LABOTT: And basically, they've assumed that unless China comes to the table and really puts the squeeze on North Korea, this is not going to work, John.
BERMAN: I did also hear, while you heard that tough language and Frank Sesno, you brought this up beforehand. He did seem to offer North Korea a path out of this. He specifically said that the goal of the United States, the United Nations, should not be regime change in North Korea. And then he also specifically said that North Korea must reduce the threat of its weapons systems before we even consider talks. To me, actually, that seemed like a somewhat achievable bar from North Korea. Reduce the threat of your weapons program, not eliminate it altogether, reduce the threat and we could begin talks here, Frank.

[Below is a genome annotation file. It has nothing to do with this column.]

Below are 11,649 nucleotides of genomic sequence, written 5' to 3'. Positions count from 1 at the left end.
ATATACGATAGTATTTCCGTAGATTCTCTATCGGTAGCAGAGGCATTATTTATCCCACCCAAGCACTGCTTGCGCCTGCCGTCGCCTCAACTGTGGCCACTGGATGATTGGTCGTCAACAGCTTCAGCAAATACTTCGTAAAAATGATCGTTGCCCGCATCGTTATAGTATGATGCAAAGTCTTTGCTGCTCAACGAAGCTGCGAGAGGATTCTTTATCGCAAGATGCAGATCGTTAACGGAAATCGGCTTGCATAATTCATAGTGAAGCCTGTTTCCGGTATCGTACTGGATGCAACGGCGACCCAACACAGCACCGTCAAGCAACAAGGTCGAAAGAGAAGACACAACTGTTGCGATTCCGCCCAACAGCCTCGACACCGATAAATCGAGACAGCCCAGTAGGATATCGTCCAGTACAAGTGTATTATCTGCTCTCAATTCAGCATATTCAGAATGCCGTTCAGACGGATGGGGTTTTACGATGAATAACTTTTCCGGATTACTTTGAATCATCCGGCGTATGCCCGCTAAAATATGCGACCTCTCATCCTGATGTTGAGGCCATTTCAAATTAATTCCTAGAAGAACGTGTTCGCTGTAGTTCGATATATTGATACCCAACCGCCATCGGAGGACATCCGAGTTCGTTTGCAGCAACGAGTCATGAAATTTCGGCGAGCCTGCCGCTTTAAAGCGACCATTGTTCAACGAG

SESNO: This was a very clear statement from the Secretary of State as to exactly what the United States wants and is pressuring. They want tangible indications from the North Koreans that they're going to do something, stop testing, make some commitments, that's also an invitation, an over picture to China to see where they can wing in for some kind of effort. And again, as Elise said, we've been through this sort of thing before, although not anywhere near the kinds of military threat at the same time, in the dance with Iran, the very complicated negotiations with Iran.